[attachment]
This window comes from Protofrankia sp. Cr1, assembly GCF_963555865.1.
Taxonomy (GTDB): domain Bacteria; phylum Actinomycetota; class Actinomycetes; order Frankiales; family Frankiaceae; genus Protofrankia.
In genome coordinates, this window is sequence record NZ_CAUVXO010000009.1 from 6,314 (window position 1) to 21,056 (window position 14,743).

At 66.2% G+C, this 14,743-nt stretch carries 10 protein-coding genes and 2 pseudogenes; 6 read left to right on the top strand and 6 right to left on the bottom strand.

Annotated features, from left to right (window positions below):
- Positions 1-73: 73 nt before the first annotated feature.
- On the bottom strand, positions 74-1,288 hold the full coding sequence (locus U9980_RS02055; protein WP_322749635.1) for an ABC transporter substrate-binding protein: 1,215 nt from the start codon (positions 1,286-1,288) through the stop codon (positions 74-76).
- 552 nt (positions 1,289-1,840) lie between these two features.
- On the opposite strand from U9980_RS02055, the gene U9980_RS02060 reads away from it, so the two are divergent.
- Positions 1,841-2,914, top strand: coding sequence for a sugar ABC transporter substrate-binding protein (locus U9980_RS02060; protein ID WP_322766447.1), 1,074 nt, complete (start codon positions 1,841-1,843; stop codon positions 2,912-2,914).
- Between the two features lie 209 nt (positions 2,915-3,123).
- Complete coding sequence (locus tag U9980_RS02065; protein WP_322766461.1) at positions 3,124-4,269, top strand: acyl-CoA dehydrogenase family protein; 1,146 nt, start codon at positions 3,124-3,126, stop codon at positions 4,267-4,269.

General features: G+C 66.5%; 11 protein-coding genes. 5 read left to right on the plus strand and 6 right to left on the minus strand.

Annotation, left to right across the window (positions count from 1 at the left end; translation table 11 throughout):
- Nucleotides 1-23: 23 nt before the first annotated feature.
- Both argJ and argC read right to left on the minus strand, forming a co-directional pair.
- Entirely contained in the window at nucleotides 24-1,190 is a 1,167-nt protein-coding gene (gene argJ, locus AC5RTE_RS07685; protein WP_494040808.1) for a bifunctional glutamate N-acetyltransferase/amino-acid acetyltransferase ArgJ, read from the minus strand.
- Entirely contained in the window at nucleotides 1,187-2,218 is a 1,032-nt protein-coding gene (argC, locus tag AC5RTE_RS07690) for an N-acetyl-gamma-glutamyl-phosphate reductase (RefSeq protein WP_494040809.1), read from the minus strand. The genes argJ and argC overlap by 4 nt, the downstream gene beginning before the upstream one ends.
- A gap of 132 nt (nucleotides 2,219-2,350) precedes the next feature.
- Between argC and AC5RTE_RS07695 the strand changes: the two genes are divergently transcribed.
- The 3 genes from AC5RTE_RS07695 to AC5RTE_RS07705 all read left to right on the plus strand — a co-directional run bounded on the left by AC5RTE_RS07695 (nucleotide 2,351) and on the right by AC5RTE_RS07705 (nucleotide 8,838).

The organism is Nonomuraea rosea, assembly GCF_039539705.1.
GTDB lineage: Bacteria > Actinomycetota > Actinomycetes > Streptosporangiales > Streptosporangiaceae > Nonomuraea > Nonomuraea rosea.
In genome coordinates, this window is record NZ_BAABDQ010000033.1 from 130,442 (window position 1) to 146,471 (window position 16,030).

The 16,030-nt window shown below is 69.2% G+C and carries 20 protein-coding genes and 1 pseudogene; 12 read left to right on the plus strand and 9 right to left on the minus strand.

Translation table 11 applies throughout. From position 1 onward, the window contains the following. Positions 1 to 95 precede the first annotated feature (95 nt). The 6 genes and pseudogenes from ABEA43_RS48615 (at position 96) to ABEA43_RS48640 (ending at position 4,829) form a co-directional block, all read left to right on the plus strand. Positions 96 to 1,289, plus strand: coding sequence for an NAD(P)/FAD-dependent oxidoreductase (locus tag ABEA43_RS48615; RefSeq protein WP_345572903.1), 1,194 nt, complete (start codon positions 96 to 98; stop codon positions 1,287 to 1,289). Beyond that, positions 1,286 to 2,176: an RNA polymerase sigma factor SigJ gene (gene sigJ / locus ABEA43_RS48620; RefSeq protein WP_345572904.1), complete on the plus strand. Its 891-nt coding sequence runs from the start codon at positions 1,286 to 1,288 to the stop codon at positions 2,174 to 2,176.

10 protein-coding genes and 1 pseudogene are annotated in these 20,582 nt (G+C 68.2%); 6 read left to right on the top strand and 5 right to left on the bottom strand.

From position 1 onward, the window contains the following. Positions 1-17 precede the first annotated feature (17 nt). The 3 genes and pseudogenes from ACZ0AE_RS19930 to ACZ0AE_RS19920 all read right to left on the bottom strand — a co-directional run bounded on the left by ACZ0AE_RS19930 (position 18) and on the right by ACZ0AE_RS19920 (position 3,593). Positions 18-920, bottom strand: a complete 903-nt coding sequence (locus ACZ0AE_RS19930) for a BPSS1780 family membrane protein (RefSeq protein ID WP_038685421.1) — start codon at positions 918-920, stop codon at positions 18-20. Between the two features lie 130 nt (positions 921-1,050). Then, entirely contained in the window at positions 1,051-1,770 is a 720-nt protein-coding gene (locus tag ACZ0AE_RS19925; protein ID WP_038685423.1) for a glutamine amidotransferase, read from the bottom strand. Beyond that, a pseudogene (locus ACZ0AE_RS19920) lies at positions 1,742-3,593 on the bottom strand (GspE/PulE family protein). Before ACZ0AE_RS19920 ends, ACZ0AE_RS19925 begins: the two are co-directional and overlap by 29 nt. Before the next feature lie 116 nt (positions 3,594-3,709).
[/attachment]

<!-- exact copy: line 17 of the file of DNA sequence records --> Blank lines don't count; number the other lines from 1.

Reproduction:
- Entirely contained in the window at nucleotides 24-1,190 is a 1,167-nt protein-coding gene (gene argJ, locus AC5RTE_RS07685; protein WP_494040808.1) for a bifunctional glutamate N-acetyltransferase/amino-acid acetyltransferase ArgJ, read from the minus strand.